WSU President Kirk Schulz reiterated the university’s plan for the return of in-person instruction for Fall 2020, emphasizing the university would make operational adjustments as necessary and would do so only in accordance with recommendations from health experts.
“The health of our faculty, staff and students is paramount,” Schulz said. “We’re not going to do anything to put people at risk where we’re being foolish or foolhardy or not doing planning. I want to remind everybody that we have several months between now and then, and we have some of the best and brightest people in the state of Washington and at WSU working on what this is going to look like.”
While the fall semester may not look exactly as prior semesters had, Schulz emphasized that the Coug experience will persist.
Schulz spoke to the WSU community as part of the 3rd COVID-19 virtual town hall, which saw leaders from across the university address a range of high-profile topics, including student fees and emergency financial aid. That also included the announcement of Elizabeth Chilton as the university’s next provost and executive vice president, who will be starting at WSU on Aug. 1.
Craig Parks, vice provost for system innovation and policy, provided updates on the university’s efforts to address the technological needs of its students who are currently taking classes remotely. More than 150 students are participating in WSU’s laptop loan program, which students can sign up for using the online request form. WSU is also running a mobile Wi-Fi hotspot loan program for the summer, with a similar online request form.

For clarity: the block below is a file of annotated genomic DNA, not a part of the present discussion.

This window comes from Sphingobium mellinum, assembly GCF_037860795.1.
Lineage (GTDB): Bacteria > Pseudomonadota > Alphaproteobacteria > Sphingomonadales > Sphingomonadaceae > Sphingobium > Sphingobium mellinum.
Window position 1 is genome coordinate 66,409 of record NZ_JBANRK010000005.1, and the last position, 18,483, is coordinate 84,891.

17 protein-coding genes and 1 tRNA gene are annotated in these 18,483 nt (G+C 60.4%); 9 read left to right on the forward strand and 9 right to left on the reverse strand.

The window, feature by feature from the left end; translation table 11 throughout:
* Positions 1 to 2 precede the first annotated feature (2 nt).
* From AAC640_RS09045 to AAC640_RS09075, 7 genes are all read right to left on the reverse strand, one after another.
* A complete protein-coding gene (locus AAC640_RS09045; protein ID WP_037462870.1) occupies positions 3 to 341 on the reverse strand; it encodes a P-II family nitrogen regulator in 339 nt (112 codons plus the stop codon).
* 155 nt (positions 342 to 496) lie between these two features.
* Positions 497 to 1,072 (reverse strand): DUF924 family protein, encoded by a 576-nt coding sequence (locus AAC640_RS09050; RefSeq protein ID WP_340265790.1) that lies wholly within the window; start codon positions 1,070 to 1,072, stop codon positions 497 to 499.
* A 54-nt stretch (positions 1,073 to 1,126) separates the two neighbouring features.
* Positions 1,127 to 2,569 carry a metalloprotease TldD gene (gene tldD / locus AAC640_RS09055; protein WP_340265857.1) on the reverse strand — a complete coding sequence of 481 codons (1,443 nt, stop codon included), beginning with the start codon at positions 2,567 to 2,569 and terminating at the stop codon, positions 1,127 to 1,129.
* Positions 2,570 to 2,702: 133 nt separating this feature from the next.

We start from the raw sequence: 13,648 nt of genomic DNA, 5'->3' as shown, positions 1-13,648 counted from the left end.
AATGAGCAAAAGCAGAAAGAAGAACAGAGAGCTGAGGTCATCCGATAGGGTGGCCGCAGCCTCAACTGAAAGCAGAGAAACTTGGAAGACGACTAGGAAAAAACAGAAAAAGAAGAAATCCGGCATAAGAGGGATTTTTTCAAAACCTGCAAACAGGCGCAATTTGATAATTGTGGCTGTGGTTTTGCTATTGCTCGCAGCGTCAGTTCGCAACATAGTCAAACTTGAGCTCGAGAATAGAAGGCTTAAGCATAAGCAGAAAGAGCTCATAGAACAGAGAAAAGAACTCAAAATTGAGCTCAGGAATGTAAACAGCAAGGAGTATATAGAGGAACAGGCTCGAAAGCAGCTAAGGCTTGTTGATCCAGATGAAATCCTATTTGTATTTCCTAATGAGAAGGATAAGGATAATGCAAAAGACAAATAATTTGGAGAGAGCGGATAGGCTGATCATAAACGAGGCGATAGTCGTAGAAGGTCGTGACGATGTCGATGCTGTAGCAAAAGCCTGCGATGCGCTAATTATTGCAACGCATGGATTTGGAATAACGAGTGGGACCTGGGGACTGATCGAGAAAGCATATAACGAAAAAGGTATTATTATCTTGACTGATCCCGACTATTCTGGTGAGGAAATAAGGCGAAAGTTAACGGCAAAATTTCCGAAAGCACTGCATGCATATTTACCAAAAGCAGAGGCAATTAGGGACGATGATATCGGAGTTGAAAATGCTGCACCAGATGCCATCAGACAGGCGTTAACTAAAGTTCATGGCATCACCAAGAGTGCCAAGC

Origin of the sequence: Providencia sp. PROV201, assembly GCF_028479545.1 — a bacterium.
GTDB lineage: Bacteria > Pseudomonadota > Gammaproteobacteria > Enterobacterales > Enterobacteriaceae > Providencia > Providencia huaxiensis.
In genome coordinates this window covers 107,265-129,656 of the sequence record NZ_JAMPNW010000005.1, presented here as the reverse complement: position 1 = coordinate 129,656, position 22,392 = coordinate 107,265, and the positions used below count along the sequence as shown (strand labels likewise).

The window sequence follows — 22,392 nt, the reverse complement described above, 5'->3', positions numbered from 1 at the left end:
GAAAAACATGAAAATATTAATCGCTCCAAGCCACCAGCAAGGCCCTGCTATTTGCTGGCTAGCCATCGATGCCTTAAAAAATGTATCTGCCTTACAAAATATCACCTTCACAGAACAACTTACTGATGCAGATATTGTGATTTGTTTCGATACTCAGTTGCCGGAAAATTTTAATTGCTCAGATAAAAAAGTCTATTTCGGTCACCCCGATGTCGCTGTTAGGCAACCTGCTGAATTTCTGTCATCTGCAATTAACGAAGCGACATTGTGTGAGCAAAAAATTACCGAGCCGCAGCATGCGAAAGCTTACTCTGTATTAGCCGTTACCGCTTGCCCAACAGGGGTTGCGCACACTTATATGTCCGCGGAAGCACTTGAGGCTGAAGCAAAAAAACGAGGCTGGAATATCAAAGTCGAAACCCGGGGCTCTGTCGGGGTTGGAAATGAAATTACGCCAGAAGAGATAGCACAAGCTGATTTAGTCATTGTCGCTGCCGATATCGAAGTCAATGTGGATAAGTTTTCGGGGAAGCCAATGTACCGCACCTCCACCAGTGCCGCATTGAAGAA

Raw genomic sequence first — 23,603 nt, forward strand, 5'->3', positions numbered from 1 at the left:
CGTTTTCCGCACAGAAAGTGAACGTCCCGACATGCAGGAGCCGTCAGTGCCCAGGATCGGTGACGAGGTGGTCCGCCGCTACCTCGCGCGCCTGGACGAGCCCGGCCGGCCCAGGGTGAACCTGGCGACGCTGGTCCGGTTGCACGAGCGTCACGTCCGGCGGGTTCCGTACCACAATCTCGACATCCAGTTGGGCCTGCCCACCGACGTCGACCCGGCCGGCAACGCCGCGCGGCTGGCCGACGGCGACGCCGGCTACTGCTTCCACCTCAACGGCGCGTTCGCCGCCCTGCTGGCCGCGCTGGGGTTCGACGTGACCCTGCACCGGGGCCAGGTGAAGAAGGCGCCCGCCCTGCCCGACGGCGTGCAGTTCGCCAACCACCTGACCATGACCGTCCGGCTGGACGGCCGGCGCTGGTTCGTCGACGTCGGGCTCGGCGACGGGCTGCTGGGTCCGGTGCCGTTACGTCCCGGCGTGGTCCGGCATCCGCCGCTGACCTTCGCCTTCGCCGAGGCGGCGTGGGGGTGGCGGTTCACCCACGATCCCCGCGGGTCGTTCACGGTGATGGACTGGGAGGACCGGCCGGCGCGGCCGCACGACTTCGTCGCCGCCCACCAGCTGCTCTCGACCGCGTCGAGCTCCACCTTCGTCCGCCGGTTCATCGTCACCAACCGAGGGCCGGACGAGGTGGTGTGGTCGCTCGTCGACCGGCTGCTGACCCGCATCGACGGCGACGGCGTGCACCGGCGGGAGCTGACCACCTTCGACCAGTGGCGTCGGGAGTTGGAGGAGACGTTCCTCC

The university is also working with partners from across the state to set up mobile hotspots at WSU Extension offices as well as libraries, fire stations and schools.
Mary Jo Gonzales, vice president of student affairs, gave updates on mandatory student fees and plans for move-out. She noted that the fees students pay go toward debt for buildings that support student services as well as keeping hundreds of staff and student employees working during this difficult time.
More information on housing, including move-out procedures, can be found on the Housing and Residence Life website.
Glynda Becker-Fenter, executive director of WSU DC, and Brian Dixon, assistant vice president for student financial services, discussed the recently approved federal CARES act, which is providing $14 billion in support for students and institutions of higher learning. WSU received $21.76 million, of which nearly $10.9 million is earmarked to assist students experiencing financial hardships caused by the pandemic. Eligible students should expect to see emails soon regarding financial assistance being provide through that act, and more information can be found online.
Members of the WSU community were also reminded of the upcoming system-wide virtual celebration, which is taking place May 9. More information can be found the Experience WSU website. The complete town hall can be viewed on Youtube.